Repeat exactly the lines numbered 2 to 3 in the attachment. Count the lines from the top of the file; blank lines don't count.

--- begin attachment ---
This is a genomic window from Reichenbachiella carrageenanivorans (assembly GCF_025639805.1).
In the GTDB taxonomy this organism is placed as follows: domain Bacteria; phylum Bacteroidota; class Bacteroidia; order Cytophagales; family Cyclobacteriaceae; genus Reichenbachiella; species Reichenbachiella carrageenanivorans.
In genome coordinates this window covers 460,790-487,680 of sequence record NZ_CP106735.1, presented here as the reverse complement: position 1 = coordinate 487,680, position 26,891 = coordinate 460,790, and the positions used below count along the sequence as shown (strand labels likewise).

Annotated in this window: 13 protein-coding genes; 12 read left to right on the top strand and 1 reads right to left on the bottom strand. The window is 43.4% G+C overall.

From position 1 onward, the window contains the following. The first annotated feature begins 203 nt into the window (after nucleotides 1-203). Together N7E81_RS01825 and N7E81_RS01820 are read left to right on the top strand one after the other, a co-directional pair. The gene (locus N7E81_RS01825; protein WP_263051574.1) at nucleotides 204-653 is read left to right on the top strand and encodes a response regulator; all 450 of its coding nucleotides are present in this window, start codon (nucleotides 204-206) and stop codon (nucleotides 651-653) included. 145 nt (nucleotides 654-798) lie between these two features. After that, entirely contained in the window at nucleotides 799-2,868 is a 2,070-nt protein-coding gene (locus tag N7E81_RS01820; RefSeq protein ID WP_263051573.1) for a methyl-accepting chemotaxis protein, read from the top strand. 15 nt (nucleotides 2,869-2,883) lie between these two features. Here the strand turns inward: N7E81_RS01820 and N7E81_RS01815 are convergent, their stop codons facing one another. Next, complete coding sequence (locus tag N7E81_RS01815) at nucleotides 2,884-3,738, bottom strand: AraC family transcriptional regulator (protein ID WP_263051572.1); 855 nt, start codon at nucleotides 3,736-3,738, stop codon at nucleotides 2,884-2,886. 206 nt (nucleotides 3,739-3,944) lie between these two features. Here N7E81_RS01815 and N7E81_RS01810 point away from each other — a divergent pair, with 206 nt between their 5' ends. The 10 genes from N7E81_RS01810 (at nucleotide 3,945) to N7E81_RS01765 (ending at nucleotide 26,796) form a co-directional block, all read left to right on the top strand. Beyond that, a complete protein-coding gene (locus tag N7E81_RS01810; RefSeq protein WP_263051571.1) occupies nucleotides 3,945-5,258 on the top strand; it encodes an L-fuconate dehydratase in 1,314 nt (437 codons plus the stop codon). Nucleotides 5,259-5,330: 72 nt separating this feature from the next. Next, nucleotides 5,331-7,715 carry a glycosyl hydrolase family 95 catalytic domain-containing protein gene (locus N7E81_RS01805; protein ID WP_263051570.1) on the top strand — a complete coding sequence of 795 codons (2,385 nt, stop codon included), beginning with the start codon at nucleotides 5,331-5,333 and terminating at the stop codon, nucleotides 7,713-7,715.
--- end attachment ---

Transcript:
In the GTDB taxonomy this organism is placed as follows: domain Bacteria; phylum Bacteroidota; class Bacteroidia; order Cytophagales; family Cyclobacteriaceae; genus Reichenbachiella; species Reichenbachiella carrageenanivorans.
In genome coordinates this window covers 460,790-487,680 of sequence record NZ_CP106735.1, presented here as the reverse complement: position 1 = coordinate 487,680, position 26,891 = coordinate 460,790, and the positions used below count along the sequence as shown (strand labels likewise).